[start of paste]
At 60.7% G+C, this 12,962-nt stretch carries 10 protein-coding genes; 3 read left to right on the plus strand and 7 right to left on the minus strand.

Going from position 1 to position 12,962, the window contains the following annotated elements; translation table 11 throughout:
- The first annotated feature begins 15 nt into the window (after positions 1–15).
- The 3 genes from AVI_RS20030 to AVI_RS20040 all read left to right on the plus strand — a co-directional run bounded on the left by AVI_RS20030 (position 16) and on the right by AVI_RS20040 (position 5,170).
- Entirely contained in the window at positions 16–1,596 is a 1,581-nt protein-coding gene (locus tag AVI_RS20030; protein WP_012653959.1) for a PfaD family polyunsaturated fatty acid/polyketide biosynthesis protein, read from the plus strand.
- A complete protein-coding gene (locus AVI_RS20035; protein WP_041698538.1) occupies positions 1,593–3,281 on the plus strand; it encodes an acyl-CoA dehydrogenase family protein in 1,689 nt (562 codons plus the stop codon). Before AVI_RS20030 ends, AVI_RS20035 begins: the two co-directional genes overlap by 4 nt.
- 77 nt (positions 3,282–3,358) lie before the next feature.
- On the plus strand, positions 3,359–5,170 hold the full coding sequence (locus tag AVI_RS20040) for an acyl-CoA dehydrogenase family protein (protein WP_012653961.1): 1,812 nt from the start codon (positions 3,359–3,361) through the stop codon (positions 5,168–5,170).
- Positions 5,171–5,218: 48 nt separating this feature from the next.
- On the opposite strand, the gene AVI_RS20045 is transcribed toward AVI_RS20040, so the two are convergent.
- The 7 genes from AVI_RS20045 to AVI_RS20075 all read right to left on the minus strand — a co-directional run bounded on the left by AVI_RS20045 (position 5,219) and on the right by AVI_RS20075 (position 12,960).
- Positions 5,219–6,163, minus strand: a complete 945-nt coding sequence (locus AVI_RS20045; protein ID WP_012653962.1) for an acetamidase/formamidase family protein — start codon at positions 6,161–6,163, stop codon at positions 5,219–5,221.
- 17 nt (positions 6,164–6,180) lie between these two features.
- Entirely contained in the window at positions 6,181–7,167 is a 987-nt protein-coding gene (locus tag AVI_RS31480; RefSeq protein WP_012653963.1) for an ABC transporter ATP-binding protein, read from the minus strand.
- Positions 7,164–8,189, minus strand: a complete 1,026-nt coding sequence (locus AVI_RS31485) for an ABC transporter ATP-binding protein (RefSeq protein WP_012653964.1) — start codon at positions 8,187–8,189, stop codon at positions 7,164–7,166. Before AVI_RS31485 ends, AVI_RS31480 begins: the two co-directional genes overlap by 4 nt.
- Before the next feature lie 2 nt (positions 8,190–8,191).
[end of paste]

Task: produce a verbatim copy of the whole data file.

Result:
At 60.7% G+C, this 12,962-nt stretch carries 10 protein-coding genes; 3 read left to right on the plus strand and 7 right to left on the minus strand.

Going from position 1 to position 12,962, the window contains the following annotated elements; translation table 11 throughout:
- The first annotated feature begins 15 nt into the window (after positions 1–15).
- The 3 genes from AVI_RS20030 to AVI_RS20040 all read left to right on the plus strand — a co-directional run bounded on the left by AVI_RS20030 (position 16) and on the right by AVI_RS20040 (position 5,170).
- Entirely contained in the window at positions 16–1,596 is a 1,581-nt protein-coding gene (locus tag AVI_RS20030; protein WP_012653959.1) for a PfaD family polyunsaturated fatty acid/polyketide biosynthesis protein, read from the plus strand.
- A complete protein-coding gene (locus AVI_RS20035; protein WP_041698538.1) occupies positions 1,593–3,281 on the plus strand; it encodes an acyl-CoA dehydrogenase family protein in 1,689 nt (562 codons plus the stop codon). Before AVI_RS20030 ends, AVI_RS20035 begins: the two co-directional genes overlap by 4 nt.
- 77 nt (positions 3,282–3,358) lie before the next feature.
- On the plus strand, positions 3,359–5,170 hold the full coding sequence (locus tag AVI_RS20040) for an acyl-CoA dehydrogenase family protein (protein WP_012653961.1): 1,812 nt from the start codon (positions 3,359–3,361) through the stop codon (positions 5,168–5,170).
- Positions 5,171–5,218: 48 nt separating this feature from the next.
- On the opposite strand, the gene AVI_RS20045 is transcribed toward AVI_RS20040, so the two are convergent.
- The 7 genes from AVI_RS20045 to AVI_RS20075 all read right to left on the minus strand — a co-directional run bounded on the left by AVI_RS20045 (position 5,219) and on the right by AVI_RS20075 (position 12,960).
- Positions 5,219–6,163, minus strand: a complete 945-nt coding sequence (locus AVI_RS20045; protein ID WP_012653962.1) for an acetamidase/formamidase family protein — start codon at positions 6,161–6,163, stop codon at positions 5,219–5,221.
- 17 nt (positions 6,164–6,180) lie between these two features.
- Entirely contained in the window at positions 6,181–7,167 is a 987-nt protein-coding gene (locus tag AVI_RS31480; RefSeq protein WP_012653963.1) for an ABC transporter ATP-binding protein, read from the minus strand.
- Positions 7,164–8,189, minus strand: a complete 1,026-nt coding sequence (locus AVI_RS31485) for an ABC transporter ATP-binding protein (RefSeq protein WP_012653964.1) — start codon at positions 8,187–8,189, stop codon at positions 7,164–7,166. Before AVI_RS31485 ends, AVI_RS31480 begins: the two co-directional genes overlap by 4 nt.
- Before the next feature lie 2 nt (positions 8,190–8,191).